Diarrhea During Cancer Treatment: Care Instructions

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Your Care Instructions

Diarrhea is a common problem for people getting cancer treatment.

Diarrhea can be caused by:

  • Some medicines that damage the lining of your intestines.
  • Radiation therapy aimed at your belly or pelvis.
  • Surgery to remove part of your intestines.
  • A side effect of bone marrow transplants called graft-versus-host disease.
  • Some infections that affect your bowels.
  • Severe constipation. Sometimes when you get really constipated, watery stool is the only stool that can get past the hardened stool.

Some types of cancer, such as colon cancer, can cause diarrhea directly. Plus, the stress of having cancer can lead to diarrhea.

Diarrhea from cancer treatment may be just a minor problem or a sign of more serious problems. Always tell your doctor if you have diarrhea, especially if you see blood in it. Changes in your diet may solve the problem. Your doctor may prescribe medicine if your diarrhea is severe.

Follow-up care is a key part of your treatment and safety. Be sure to make and go to all appointments, and call your doctor or nurse call line if you are having problems. It's also a good idea to know your test results and keep a list of the medicines you take.

How can you care for yourself at home?

  • Before you take any type of over-the-counter medicine, tell your doctor that you are having diarrhea. If your doctor prescribes diarrhea medicines, take them exactly as directed. Call your doctor or nurse call line if you have any problems with your medicine.
  • Drink plenty of room-temperature fluids to prevent dehydration. Take frequent sips of water and other caffeine-free clear liquids until you feel better. Apple juice, sports drinks, and clear soups, such as chicken broth, are good choices.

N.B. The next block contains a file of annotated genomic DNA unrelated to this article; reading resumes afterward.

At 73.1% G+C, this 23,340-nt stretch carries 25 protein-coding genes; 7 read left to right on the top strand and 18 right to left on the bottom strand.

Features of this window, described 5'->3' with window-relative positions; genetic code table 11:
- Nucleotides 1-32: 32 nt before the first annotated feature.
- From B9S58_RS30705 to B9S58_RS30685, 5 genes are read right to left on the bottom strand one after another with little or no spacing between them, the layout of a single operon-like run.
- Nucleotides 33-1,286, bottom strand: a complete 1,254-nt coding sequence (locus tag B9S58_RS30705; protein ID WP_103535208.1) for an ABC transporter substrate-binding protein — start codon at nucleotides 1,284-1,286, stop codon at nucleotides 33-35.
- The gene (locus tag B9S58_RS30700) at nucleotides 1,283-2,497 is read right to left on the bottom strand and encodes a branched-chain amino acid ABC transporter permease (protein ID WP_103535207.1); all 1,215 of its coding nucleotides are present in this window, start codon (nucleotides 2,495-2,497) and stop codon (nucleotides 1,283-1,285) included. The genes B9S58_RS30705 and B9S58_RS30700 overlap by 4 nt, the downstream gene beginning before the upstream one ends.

• Eat small meals often throughout the day instead of three big meals. Eat solid foods that are low in fibre, such as bananas, rice, applesauce, and white toast.
  • If your doctor recommends it, eat foods that are high in potassium, because diarrhea can cause potassium loss. Bananas, potatoes, and apricots are all high in potassium.
  • Avoid spicy, greasy, or fried foods; dairy products; and foods that are high in fibre. These can make diarrhea worse.
  • Rest when you feel tired.
  • Limit foods and drinks that can cause gas, such as beans, soda, and chewing gum.

When should you call for help?

Call 911 anytime you think you may need emergency care. For example, call if:

  • You passed out (lost consciousness).
  • You are dizzy or light-headed, or you feel like you may faint.

Call your doctor or nurse call line now or seek immediate medical care if:

  • You have signs of needing more fluids. You are thirsty and may have sunken eyes and a dry mouth, and you pass only a little dark urine.
  • Your have blood in your stool.
  • You lose weight because of diarrhea that lasts several days.
  • You get diarrhea after several days of being constipated.
  • You feel bloated and have swelling in your belly.
  • You have cramping or other belly pain that gets more severe or lasts for 2 days.
  • The diarrhea makes it hard to do your daily activities.
  • You have a fever over 38°C.

Watch closely for changes in your health, and be sure to contact your doctor or nurse call line if:

  • Your diarrhea does not get better as expected.

Where can you learn more?

Go to https://www.healthwise.net/patientEd

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Current as of: July 26, 2016